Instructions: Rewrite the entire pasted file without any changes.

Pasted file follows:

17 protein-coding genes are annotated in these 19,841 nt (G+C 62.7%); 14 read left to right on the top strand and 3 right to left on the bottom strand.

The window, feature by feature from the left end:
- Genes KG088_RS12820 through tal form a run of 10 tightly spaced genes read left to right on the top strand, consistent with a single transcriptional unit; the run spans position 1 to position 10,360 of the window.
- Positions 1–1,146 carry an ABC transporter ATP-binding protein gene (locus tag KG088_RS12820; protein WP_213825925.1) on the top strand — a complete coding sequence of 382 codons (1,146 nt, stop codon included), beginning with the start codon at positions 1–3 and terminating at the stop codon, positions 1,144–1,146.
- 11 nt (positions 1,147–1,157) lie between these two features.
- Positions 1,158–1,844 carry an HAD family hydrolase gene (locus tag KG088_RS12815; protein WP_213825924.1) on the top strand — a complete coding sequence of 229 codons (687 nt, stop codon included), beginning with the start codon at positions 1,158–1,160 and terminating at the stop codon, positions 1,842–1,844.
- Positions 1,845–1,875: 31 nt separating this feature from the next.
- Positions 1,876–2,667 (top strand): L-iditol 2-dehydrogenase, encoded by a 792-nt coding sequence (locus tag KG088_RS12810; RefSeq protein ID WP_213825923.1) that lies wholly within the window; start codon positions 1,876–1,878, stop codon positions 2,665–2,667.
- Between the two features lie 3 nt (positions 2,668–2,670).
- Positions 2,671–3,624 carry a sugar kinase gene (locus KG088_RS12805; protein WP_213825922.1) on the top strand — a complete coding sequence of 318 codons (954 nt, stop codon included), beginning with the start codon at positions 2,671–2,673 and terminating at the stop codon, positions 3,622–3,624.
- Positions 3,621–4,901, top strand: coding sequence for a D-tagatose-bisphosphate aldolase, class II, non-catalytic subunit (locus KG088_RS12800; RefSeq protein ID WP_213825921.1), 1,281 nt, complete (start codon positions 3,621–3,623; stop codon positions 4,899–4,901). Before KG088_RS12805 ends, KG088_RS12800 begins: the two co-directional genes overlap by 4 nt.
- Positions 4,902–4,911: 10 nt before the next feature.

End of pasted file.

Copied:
17 protein-coding genes are annotated in these 19,841 nt (G+C 62.7%); 14 read left to right on the top strand and 3 right to left on the bottom strand.

The window, feature by feature from the left end:
- Genes KG088_RS12820 through tal form a run of 10 tightly spaced genes read left to right on the top strand, consistent with a single transcriptional unit; the run spans position 1 to position 10,360 of the window.
- Positions 1–1,146 carry an ABC transporter ATP-binding protein gene (locus tag KG088_RS12820; protein WP_213825925.1) on the top strand — a complete coding sequence of 382 codons (1,146 nt, stop codon included), beginning with the start codon at positions 1–3 and terminating at the stop codon, positions 1,144–1,146.
- 11 nt (positions 1,147–1,157) lie between these two features.
- Positions 1,158–1,844 carry an HAD family hydrolase gene (locus tag KG088_RS12815; protein WP_213825924.1) on the top strand — a complete coding sequence of 229 codons (687 nt, stop codon included), beginning with the start codon at positions 1,158–1,160 and terminating at the stop codon, positions 1,842–1,844.
- Positions 1,845–1,875: 31 nt separating this feature from the next.
- Positions 1,876–2,667 (top strand): L-iditol 2-dehydrogenase, encoded by a 792-nt coding sequence (locus tag KG088_RS12810; RefSeq protein ID WP_213825923.1) that lies wholly within the window; start codon positions 1,876–1,878, stop codon positions 2,665–2,667.
- Between the two features lie 3 nt (positions 2,668–2,670).
- Positions 2,671–3,624 carry a sugar kinase gene (locus KG088_RS12805; protein WP_213825922.1) on the top strand — a complete coding sequence of 318 codons (954 nt, stop codon included), beginning with the start codon at positions 2,671–2,673 and terminating at the stop codon, positions 3,622–3,624.
- Positions 3,621–4,901, top strand: coding sequence for a D-tagatose-bisphosphate aldolase, class II, non-catalytic subunit (locus KG088_RS12800; RefSeq protein ID WP_213825921.1), 1,281 nt, complete (start codon positions 3,621–3,623; stop codon positions 4,899–4,901). Before KG088_RS12805 ends, KG088_RS12800 begins: the two co-directional genes overlap by 4 nt.
- Positions 4,902–4,911: 10 nt before the next feature.